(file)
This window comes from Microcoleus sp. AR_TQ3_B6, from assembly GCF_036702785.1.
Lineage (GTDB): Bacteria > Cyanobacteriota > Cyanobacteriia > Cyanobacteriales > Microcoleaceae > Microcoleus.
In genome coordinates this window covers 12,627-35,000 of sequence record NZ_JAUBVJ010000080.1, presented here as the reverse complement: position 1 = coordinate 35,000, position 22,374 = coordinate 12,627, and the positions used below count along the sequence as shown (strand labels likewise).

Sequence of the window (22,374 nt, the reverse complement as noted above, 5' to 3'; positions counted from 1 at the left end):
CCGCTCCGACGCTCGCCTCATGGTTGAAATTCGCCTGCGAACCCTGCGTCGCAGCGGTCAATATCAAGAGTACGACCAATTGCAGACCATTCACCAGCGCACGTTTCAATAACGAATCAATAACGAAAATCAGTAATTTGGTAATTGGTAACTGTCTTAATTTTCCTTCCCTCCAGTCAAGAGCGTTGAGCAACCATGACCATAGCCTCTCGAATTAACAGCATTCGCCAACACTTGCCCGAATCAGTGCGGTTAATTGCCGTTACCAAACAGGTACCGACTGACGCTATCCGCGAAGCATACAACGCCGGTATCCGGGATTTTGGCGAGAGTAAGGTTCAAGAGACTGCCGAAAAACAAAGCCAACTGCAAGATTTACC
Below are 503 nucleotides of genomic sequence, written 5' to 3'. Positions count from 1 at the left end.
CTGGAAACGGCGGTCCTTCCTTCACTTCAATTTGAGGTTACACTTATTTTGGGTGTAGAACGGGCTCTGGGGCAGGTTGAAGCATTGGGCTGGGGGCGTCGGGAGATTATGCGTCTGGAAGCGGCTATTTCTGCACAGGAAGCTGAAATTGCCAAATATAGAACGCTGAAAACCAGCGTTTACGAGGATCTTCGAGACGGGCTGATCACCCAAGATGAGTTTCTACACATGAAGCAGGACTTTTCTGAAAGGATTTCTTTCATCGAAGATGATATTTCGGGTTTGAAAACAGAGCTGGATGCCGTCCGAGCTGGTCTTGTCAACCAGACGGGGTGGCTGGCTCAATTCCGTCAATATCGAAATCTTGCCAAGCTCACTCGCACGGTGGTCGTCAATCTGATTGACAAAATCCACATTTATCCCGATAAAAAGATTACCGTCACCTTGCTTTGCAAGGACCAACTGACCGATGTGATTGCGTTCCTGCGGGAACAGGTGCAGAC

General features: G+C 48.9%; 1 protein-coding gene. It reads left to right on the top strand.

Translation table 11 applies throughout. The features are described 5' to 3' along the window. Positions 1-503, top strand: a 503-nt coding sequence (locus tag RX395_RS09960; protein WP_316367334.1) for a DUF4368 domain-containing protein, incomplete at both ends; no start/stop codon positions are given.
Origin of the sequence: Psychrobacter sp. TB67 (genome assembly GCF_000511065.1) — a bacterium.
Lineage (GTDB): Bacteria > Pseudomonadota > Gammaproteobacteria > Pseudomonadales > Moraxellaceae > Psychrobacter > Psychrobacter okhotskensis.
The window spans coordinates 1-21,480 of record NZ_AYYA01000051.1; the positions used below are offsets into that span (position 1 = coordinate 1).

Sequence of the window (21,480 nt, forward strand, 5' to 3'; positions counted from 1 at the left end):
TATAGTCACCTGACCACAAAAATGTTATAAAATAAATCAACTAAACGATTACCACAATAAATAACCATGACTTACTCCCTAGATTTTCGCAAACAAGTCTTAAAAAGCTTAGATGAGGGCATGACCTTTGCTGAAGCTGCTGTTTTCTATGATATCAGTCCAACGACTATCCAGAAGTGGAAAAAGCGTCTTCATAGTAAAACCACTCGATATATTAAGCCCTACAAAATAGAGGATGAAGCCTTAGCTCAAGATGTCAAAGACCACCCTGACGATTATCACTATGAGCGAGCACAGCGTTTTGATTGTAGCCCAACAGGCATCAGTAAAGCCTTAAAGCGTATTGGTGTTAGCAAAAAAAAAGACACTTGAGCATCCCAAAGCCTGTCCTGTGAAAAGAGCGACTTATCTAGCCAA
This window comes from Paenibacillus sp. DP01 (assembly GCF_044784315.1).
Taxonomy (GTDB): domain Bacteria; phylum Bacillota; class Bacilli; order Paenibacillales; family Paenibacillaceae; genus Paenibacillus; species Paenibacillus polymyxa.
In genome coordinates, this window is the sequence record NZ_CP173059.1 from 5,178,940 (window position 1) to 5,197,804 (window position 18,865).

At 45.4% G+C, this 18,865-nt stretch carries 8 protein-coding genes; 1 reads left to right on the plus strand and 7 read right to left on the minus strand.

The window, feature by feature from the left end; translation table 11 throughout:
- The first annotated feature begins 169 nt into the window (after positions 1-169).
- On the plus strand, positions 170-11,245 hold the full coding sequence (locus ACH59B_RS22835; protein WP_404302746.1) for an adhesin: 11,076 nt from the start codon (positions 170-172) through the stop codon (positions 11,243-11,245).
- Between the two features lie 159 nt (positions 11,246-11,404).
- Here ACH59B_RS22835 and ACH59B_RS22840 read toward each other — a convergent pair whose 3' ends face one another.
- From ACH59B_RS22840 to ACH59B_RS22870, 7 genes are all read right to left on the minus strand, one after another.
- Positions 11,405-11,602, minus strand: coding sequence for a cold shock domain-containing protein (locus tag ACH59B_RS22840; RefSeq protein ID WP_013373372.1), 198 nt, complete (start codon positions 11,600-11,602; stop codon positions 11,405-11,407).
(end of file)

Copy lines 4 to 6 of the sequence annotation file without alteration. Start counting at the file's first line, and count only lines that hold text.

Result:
Sequence of the window (22,374 nt, the reverse complement as noted above, 5' to 3'; positions counted from 1 at the left end):
CCGCTCCGACGCTCGCCTCATGGTTGAAATTCGCCTGCGAACCCTGCGTCGCAGCGGTCAATATCAAGAGTACGACCAATTGCAGACCATTCACCAGCGCACGTTTCAATAACGAATCAATAACGAAAATCAGTAATTTGGTAATTGGTAACTGTCTTAATTTTCCTTCCCTCCAGTCAAGAGCGTTGAGCAACCATGACCATAGCCTCTCGAATTAACAGCATTCGCCAACACTTGCCCGAATCAGTGCGGTTAATTGCCGTTACCAAACAGGTACCGACTGACGCTATCCGCGAAGCATACAACGCCGGTATCCGGGATTTTGGCGAGAGTAAGGTTCAAGAGACTGCCGAAAAACAAAGCCAACTGCAAGATTTACC
Below are 503 nucleotides of genomic sequence, written 5' to 3'. Positions count from 1 at the left end.